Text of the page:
Why does this work? This technique is so effective as you can handle such a greater load for the eccentric (lowering) than concentric (pull up phase) that we can overload the muscles creating a much greater stimulus for growth. The concept of eccentric loading has been thoroughly studied and is summed up nicely in this meta analysis (Source 1). We typically do these in the off-season because there is a greater muscle damage following eccentric work so they tend to leave you feeling more sore than usual however if hypertrophy is the goal they can be done all season long.
Step 2 to Getting More Chin Ups: Reps, Reps, Reps
Once the base is set from an eccentric focused phase, the key factor will be how many reps you are performing.
Quite simply, if you want to do more pull-ups, you have to do more pull-ups.
There are a few ways to go about this. In the gym you should be trying to fit in a few more reps each week compared to the previous week in order to create an overload for your body to adapt to. This can mean adding an extra rep per set, or adding more sets, you just have to gradually do more and more. A simple way to make doing a ton of reps a little more exciting is to change the grip, moving it slightly wider with the palms facing away from you to make it harder. I would advise against going super wide however unless you have very mobile shoulders as the wide grip can sometimes cause discomfort for hockey players.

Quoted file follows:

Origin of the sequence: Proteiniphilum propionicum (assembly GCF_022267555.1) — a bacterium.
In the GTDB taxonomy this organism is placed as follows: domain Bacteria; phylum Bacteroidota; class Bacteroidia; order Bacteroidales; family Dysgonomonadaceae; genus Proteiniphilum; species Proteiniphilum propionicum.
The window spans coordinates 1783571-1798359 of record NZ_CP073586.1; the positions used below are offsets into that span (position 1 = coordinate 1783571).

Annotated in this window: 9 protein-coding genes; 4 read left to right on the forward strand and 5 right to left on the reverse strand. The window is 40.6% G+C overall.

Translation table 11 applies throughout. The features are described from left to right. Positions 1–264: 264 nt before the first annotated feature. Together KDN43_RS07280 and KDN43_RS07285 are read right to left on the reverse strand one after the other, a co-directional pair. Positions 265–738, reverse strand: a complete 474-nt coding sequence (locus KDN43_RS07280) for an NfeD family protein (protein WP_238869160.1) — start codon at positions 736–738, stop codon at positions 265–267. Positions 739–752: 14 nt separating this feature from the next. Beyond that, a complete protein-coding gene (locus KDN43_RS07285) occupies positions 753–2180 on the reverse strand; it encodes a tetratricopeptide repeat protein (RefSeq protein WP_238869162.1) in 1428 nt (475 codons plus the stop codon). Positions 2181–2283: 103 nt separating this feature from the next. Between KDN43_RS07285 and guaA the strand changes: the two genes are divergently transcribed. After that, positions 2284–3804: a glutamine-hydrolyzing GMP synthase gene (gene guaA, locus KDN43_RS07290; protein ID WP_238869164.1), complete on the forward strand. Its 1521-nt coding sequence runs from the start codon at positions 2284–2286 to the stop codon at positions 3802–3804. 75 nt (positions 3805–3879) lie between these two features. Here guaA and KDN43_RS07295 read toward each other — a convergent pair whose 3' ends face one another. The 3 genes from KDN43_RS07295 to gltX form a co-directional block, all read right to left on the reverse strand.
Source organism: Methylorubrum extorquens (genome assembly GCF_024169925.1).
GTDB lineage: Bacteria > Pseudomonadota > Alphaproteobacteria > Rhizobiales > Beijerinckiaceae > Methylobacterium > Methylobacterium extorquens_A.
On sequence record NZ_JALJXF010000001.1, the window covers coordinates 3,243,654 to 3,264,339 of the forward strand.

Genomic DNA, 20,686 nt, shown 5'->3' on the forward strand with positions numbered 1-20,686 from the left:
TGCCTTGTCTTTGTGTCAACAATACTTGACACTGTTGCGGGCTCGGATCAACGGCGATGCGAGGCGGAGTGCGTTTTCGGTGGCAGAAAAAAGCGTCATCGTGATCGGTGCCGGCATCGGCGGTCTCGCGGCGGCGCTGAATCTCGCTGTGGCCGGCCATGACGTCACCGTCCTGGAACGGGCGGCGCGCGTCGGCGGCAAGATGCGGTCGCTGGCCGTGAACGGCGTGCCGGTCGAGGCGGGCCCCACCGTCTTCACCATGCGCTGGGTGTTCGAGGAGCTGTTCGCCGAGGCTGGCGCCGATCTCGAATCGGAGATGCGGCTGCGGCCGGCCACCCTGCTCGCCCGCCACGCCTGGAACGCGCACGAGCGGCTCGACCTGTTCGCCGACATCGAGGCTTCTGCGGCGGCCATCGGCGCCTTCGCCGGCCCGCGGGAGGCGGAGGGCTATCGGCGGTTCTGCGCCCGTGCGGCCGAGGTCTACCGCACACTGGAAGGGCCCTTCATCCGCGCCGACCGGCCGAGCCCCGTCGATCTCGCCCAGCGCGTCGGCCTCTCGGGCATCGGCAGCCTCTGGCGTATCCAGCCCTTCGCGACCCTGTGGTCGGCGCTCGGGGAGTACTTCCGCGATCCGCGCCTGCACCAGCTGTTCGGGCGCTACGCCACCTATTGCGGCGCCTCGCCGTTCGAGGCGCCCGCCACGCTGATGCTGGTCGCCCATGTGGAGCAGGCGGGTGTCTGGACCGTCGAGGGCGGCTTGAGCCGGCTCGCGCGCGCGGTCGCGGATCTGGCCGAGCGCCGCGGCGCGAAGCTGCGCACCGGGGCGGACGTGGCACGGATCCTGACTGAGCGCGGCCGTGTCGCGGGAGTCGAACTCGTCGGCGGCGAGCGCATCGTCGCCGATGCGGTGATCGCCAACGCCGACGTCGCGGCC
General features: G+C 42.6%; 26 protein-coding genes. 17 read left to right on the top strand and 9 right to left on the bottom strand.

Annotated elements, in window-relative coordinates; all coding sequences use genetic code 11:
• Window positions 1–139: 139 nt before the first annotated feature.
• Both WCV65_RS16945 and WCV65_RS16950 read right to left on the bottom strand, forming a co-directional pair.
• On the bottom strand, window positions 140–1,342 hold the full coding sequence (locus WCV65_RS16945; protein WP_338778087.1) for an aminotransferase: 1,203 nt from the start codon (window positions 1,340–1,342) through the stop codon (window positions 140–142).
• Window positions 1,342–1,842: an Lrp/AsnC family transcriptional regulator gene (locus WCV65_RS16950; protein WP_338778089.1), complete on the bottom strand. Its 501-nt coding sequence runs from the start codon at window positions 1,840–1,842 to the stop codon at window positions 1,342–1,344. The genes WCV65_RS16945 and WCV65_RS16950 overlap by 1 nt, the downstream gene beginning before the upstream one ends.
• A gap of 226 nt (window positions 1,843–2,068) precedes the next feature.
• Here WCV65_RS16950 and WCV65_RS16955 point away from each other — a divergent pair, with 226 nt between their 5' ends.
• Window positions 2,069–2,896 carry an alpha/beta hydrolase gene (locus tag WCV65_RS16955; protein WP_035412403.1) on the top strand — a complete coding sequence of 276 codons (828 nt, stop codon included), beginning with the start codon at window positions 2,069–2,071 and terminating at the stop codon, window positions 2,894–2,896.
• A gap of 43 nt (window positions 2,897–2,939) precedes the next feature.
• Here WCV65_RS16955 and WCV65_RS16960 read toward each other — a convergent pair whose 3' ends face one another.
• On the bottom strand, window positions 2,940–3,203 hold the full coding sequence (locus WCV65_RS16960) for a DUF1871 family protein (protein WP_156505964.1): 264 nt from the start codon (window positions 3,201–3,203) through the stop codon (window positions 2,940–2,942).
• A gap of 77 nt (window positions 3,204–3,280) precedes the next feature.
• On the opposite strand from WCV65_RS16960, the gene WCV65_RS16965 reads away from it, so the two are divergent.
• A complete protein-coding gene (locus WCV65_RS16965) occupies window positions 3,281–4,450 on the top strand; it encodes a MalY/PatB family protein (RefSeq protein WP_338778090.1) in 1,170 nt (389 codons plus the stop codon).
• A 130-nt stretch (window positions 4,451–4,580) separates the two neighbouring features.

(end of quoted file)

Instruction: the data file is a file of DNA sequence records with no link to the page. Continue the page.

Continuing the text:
Since many people have a pull up bar at home, another great way to ramp up your pull up numbers is through the “grease the groove” method, popularized by Pavel Tsatsouline. This simple technique, has an athlete do a couple of reps (approximately a third of their max) several times throughout the day every day. So if you have a bar under a door at home, it means doing a few reps every time you walk under it. Although it will not be particularly taxing as the sets are pretty easy, over the course of the week you will end up doing a ton of reps.
Sure we have some "hacks" to getting more chin ups, but at the end of the day if you want to get better, the most important thing is that you are forcing your body to adapt to more stress.
Step 3 to Getting More Chin Ups: Add a Weight Vest